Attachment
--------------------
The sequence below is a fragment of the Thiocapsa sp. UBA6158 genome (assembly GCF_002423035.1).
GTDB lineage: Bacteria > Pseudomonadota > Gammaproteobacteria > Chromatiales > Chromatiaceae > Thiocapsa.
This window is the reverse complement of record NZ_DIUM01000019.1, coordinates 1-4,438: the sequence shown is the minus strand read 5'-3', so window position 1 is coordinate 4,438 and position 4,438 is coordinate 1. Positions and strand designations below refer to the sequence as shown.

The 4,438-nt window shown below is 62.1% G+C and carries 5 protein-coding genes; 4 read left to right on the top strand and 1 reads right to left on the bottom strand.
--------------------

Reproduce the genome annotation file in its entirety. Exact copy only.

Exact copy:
The sequence below is a fragment of the Thiocapsa sp. UBA6158 genome (assembly GCF_002423035.1).
GTDB lineage: Bacteria > Pseudomonadota > Gammaproteobacteria > Chromatiales > Chromatiaceae > Thiocapsa.
This window is the reverse complement of record NZ_DIUM01000019.1, coordinates 1-4,438: the sequence shown is the minus strand read 5'-3', so window position 1 is coordinate 4,438 and position 4,438 is coordinate 1. Positions and strand designations below refer to the sequence as shown.

The 4,438-nt window shown below is 62.1% G+C and carries 5 protein-coding genes; 4 read left to right on the top strand and 1 reads right to left on the bottom strand.